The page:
Am trying an experiment with the crossing point:


A Labyrinth of Ideas

Karl Gunter

Work continues on doing repairs to old structures, moving materials around and starting to cut rounds for the base of the labyrinth walls. This year there is not so much brash so rather than major refreshes, repairs need to be more subtle so they don’t stand out too much.

A rough estimate of the distance to cover by walking the labyrinth path walls means I'm going to get some practice in my sharpening skills because of the amount of cutting needed. Cutting where I find useful sections, stacking and then moving them to the labyrinth is time consuming but gives a space to mull over layout and possibilities.

Been thinking a lot about numbers, spirals, directions and turns. Some of the aspects of these thoughts tie in so well with with so many things that the feeling is strong that there are ideas to be explored..

A labyrinth as a gateway to ideas?

Labyrinth Layout

Karl Gunter

Working on repairing existing structures and considering the labyrinth layout – I started wondering about how people might walk the labyrinth. That led to thinking of widening the paths so that there might be space for people to pause, a bit more room so that they can pass in opposite directions and to walk side by side at some points.

Widening the paths by scaling is all very well, but to scale the entire thing would make the need for a dizzying amount of extra materials... in the end, the best compromise seemed to include wider and narrower areas along the path - also, there are certain points where sitting spaces would be nice. There is a risk of distorting the shape… if so, I'll put that down as 'part of the organic look'.

One of the puzzles for the labyrinth is to decide on the best placement to allow use of what is already there and putting in new planting to succeed the felled trees.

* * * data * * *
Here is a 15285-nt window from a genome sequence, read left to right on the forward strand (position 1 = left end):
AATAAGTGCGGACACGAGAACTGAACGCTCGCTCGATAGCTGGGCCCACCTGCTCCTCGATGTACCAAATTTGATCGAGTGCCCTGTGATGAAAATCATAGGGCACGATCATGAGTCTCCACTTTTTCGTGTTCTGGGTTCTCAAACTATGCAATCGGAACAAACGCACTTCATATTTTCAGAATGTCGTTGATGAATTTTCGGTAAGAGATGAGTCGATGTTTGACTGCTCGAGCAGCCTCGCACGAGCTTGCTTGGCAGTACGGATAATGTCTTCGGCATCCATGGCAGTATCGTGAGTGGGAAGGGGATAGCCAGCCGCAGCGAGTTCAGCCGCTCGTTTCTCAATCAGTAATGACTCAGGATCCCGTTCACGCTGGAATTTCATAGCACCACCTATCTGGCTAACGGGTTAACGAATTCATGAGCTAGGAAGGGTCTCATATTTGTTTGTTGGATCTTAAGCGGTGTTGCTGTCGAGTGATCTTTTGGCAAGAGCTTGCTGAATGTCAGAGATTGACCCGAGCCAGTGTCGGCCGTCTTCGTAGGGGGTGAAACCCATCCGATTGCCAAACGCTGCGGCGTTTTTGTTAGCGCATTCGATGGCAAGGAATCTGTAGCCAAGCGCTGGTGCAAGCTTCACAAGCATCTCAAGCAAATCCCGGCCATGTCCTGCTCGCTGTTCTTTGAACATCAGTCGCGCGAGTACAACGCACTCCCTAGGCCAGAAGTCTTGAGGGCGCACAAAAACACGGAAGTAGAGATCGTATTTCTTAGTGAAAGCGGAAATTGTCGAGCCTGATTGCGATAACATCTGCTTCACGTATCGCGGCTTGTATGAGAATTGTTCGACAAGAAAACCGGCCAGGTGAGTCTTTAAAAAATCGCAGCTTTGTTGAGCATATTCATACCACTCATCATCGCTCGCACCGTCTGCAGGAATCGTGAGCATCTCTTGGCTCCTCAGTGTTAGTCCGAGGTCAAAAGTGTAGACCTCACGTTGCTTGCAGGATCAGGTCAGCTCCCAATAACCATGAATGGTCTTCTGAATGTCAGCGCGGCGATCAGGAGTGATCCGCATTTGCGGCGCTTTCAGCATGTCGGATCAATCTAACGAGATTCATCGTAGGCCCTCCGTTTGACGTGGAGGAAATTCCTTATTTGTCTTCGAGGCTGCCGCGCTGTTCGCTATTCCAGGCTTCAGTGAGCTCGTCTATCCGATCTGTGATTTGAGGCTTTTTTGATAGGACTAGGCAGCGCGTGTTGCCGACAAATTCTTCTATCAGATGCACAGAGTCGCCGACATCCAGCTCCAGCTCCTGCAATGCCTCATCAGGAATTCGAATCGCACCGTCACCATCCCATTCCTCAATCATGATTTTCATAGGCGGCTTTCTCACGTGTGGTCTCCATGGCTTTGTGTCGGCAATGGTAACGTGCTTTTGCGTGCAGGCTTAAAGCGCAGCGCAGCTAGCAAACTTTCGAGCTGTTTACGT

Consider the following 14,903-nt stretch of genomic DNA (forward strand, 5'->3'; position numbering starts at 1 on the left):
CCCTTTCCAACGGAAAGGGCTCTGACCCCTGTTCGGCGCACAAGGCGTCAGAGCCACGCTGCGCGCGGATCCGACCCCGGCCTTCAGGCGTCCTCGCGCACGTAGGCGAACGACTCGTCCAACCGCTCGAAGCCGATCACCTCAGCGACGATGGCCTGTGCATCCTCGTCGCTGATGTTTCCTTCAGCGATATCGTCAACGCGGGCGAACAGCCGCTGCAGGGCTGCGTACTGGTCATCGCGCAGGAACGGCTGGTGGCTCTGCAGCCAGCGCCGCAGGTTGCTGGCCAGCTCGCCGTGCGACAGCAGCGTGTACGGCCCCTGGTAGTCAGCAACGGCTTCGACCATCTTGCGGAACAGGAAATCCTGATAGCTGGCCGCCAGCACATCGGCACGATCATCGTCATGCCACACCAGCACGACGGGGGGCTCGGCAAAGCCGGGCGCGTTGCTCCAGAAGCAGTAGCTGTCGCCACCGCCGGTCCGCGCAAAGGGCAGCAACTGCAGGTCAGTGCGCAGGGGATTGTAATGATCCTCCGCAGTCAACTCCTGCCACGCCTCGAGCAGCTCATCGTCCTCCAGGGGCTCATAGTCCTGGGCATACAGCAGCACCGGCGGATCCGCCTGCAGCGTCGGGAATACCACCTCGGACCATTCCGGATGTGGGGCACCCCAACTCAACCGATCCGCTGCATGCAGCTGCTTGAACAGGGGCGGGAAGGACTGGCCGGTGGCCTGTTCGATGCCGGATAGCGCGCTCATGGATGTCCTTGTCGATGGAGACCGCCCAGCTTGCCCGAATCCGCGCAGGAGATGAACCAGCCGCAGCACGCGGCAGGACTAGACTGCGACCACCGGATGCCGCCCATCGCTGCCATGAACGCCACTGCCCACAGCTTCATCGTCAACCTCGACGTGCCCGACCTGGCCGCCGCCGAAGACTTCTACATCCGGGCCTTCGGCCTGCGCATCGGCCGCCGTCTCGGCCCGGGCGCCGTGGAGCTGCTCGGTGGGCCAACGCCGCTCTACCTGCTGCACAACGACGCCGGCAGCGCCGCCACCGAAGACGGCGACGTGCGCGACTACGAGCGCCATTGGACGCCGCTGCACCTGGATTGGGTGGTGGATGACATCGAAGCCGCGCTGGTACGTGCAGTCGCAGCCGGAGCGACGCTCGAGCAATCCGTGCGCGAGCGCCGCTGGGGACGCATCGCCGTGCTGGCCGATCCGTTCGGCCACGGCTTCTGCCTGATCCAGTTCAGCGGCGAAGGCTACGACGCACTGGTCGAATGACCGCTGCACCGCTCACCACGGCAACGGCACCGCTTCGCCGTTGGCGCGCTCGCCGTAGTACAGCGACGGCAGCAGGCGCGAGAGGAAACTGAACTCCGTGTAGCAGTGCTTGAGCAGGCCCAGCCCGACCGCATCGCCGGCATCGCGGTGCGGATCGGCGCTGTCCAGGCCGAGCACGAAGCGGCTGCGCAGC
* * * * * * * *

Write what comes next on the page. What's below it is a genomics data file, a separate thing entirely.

This has meant adjusting the path markers again... with so many tree sections to move, the arborist's lifting tongs have been a fantastic help.

From the ground the shape seems to be coming together.

The Neolithic Echoes Labyrinth begins

Karl Gunter

The Neolithic Echoes Labyrinth begins

The area to build the labyrinth was determined by the trees that had to be thinned, so, after picking an orientation, the next job was the gathering sections of felled ash to mark out a labyrinth shape.

Getting the logs together is all very well, but on a practical level, the question has been where to start - in the end, the crossing point near the centre seemed like a reasonable place to begin. Setting out rough markers to indicate levels/circuits and give 'eye guides' so that the labyrinth, from the air, would look like a reasonable pattern and not just a giant intestine. We won't be able to see it from the air for a while, so just using a ground level best guess.

Using logs to layout the labyrinth

Another view of the layout

The entrance to the labyrinth

A Year in Four Minutes

Karl Gunter

From a misty spring morning to the depths of winter - Karl has compressed a year of woodland scenes into this 4 minute video. Located next to the Rollright Stones and Whispering Knights dolmen, Neolithic Echoes makes use of woodland brash to create habitats and visually pleasing designs.

Conversations in the woods

Karl Gunter

Work continues in the woods and we thought it would be nice to share a few of the many positive reactions... Thank you to everyone for so kindly agreeing to share their impressions.